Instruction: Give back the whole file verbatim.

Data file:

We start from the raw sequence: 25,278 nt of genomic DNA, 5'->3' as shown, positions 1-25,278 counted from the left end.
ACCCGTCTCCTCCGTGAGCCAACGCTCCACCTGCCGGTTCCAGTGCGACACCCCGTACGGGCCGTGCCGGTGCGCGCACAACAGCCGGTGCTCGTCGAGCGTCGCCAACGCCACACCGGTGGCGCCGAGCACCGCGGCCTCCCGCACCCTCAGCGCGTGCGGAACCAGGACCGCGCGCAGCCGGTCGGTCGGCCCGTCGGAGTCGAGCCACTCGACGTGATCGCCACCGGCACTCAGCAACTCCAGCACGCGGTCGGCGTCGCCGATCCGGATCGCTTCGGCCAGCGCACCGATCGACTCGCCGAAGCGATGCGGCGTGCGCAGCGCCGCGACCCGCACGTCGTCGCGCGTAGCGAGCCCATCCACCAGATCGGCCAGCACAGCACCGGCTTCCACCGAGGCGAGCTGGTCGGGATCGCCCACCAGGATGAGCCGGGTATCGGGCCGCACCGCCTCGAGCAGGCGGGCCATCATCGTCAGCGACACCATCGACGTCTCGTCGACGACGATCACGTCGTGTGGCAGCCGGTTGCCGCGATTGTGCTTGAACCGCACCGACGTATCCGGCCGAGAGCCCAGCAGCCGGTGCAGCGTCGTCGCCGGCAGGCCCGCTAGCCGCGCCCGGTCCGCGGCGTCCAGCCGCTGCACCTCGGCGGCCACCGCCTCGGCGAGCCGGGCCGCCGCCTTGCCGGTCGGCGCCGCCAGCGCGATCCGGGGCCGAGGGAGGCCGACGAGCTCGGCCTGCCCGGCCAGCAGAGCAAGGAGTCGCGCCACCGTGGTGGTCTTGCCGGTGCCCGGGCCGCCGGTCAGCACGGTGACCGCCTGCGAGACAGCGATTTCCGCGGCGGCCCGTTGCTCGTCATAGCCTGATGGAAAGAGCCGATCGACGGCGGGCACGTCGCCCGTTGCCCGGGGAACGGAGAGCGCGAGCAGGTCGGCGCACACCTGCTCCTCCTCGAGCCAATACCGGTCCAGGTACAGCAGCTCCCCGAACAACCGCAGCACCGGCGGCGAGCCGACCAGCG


We start from the raw sequence: 25,278 nt of genomic DNA, 5'->3' as shown, positions 1-25,278 counted from the left end.
ACCCGTCTCCTCCGTGAGCCAACGCTCCACCTGCCGGTTCCAGTGCGACACCCCGTACGGGCCGTGCCGGTGCGCGCACAACAGCCGGTGCTCGTCGAGCGTCGCCAACGCCACACCGGTGGCGCCGAGCACCGCGGCCTCCCGCACCCTCAGCGCGTGCGGAACCAGGACCGCGCGCAGCCGGTCGGTCGGCCCGTCGGAGTCGAGCCACTCGACGTGATCGCCACCGGCACTCAGCAACTCCAGCACGCGGTCGGCGTCGCCGATCCGGATCGCTTCGGCCAGCGCACCGATCGACTCGCCGAAGCGATGCGGCGTGCGCAGCGCCGCGACCCGCACGTCGTCGCGCGTAGCGAGCCCATCCACCAGATCGGCCAGCACAGCACCGGCTTCCACCGAGGCGAGCTGGTCGGGATCGCCCACCAGGATGAGCCGGGTATCGGGCCGCACCGCCTCGAGCAGGCGGGCCATCATCGTCAGCGACACCATCGACGTCTCGTCGACGACGATCACGTCGTGTGGCAGCCGGTTGCCGCGATTGTGCTTGAACCGCACCGACGTATCCGGCCGAGAGCCCAGCAGCCGGTGCAGCGTCGTCGCCGGCAGGCCCGCTAGCCGCGCCCGGTCCGCGGCGTCCAGCCGCTGCACCTCGGCGGCCACCGCCTCGGCGAGCCGGGCCGCCGCCTTGCCGGTCGGCGCCGCCAGCGCGATCCGGGGCCGAGGGAGGCCGACGAGCTCGGCCTGCCCGGCCAGCAGAGCAAGGAGTCGCGCCACCGTGGTGGTCTTGCCGGTGCCCGGGCCGCCGGTCAGCACGGTGACCGCCTGCGAGACAGCGATTTCCGCGGCGGCCCGTTGCTCGTCATAGCCTGATGGAAAGAGCCGATCGACGGCGGGCACGTCGCCCGTTGCCCGGGGAACGGAGAGCGCGAGCAGGTCGGCGCACACCTGCTCCTCCTCGAGCCAATACCGGTCCAGGTACAGCAGCTCCCCGAACAACCGCAGCACCGGCGGCGAGCCGACCAGCG